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Why suede sometimes loses its vibrancy during production – and how to get it back
August 15, 2014
Many factories the world over face the same problem when it comes to making shoes with a goat or cow suede uppers – the suede comes out looking rather dull – without the rich vibrancy that the brand or the designer had in mind. And the factory does not always have the answer or the solution to this problem, often bouncing it back to the tannery or the client.
So why does this happen? How can a piece of suede that was gorgeous enough for the design department to approve for production, come out looking so drab and ho-hum after the process?
One key reason is the production process itself. As the shoe is being put together, the suede is handled by many employees and various machines – cutting, stitching, gluing, and assembling it into place. The suede can easily lose its vibrancy and rich look at end of the process, as many hands and machines would be in constant contact with this delicate material.
Another reason suede might appear differently at the end of the production process that at its start is tanning tolerance. Suede is a natural material, and as such, it is not always consistent in appearance or quality. The original sample of suede confirmed for production may have been made by the tannery in a way that varies from the suede that actually goes into production. The “mass production suede” might not be as impressive as the original sample.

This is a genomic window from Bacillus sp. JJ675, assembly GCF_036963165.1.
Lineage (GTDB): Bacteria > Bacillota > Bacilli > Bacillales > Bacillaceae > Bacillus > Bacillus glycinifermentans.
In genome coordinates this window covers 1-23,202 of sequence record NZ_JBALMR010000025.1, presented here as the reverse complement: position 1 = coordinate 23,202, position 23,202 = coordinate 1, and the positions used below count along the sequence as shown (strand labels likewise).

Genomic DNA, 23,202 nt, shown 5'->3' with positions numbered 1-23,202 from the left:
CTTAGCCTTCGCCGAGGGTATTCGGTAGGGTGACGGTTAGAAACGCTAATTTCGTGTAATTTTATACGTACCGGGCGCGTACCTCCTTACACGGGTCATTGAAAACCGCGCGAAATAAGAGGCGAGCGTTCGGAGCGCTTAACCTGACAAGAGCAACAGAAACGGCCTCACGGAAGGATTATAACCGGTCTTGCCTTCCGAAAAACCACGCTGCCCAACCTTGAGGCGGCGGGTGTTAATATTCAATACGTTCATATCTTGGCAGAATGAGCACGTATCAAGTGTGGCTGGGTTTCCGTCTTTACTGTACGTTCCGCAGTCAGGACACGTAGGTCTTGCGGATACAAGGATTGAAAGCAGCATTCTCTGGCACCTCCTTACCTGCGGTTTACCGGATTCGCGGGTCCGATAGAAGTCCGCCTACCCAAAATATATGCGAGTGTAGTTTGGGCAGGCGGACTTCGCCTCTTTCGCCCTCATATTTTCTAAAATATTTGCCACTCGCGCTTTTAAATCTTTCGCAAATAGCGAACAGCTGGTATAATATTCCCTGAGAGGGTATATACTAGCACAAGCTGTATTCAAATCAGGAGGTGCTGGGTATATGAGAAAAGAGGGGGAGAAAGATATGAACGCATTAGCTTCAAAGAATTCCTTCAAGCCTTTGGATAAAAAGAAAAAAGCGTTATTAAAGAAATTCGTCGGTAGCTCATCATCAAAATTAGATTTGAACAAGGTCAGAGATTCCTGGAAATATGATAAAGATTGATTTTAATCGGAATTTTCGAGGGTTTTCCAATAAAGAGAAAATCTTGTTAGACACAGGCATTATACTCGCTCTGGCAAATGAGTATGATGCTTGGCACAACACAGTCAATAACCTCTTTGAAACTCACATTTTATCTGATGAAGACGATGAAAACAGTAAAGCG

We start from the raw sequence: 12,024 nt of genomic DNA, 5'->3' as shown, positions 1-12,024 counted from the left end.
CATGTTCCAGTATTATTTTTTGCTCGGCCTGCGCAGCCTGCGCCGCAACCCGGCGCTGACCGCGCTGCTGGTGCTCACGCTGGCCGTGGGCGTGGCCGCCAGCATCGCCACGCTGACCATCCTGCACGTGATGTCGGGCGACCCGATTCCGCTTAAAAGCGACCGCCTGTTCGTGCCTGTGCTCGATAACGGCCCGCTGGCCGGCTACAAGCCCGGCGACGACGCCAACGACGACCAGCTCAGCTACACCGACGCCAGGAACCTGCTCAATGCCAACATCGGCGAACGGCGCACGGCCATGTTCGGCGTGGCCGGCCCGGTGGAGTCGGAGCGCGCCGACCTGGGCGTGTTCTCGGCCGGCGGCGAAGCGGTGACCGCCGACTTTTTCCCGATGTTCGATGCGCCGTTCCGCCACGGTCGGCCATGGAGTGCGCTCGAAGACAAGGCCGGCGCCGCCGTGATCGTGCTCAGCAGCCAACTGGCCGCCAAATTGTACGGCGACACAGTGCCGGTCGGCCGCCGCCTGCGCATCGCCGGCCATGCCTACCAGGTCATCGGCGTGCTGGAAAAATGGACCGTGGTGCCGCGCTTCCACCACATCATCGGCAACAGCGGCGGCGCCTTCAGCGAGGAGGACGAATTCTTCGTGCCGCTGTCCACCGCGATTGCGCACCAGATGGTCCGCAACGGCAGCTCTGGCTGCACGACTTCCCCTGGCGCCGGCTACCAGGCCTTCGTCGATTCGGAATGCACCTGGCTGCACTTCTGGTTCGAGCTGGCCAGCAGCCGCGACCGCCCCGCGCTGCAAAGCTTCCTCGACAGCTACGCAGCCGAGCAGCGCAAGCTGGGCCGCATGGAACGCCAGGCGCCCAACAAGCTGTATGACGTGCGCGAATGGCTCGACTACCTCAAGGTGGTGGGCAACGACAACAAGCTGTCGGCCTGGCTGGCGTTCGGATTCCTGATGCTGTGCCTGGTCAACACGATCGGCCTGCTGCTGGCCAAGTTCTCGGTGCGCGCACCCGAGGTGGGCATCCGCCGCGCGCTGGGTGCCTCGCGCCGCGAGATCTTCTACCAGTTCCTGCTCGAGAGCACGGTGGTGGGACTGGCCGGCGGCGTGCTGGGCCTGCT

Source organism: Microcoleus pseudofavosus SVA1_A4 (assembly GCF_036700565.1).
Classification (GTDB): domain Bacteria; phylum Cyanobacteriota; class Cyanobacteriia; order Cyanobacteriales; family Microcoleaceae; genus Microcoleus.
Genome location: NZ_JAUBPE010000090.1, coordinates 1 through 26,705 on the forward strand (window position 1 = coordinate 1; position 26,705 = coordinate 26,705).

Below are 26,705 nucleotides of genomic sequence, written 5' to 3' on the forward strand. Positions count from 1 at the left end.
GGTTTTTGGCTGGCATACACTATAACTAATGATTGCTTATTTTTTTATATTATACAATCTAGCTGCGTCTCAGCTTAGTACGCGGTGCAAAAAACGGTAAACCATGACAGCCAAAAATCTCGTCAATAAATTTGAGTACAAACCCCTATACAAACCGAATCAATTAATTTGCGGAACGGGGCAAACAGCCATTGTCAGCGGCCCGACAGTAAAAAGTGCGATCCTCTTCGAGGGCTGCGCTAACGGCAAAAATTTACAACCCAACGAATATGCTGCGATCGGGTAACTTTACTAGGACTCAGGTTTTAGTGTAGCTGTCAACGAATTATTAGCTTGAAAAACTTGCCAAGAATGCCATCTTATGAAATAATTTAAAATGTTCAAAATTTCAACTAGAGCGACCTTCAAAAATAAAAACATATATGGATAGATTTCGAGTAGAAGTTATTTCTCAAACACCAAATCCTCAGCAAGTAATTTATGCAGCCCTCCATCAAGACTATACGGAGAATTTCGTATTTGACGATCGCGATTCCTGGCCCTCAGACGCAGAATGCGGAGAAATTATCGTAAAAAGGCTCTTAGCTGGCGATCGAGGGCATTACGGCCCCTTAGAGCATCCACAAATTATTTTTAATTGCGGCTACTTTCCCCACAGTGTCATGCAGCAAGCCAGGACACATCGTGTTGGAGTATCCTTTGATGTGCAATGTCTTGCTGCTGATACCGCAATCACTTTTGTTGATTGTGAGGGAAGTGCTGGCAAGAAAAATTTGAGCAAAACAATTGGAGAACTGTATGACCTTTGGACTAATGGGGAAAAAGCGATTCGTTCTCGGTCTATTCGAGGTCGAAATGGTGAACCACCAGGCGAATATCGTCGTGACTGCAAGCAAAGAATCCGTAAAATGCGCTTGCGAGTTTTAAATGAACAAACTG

After many years in this industry, Innolux understands that when it comes to shoes, finishing is not many factories’ strong suit. The process is often more art than production technique; it requires a good eye and patience. Many factories simply don’t have the necessary know-how to handle this type of work. At the final stage of production, when factories just want to pack up the product and ship it to its destination - they fail.
So, is there a way to give suede some of its lost lustre? Recently, Innolux had completed a batch of ladies’ boots for the winter season. The company’s finishing experts were on hand at the production line to add any finishing touches. After completing a number of tests on both the raw material and the finished shoe, Innolux decided to use a special product called Antara. This product of Kenda Farben, Italy, is a water-based emulsion of waxes and oils. It fluffs up the fibers and brightens the material without affecting its colour.
By spraying Antara on the suede and brushing afterwards, Innolux was able to give its suede boots a bright new look. Antara was used on the leather part of the boot as well: the leather was first sprayed, then brushed with a cotton cloth.
The boots looked truly vibrant at the end of the process – exactly what any client would want.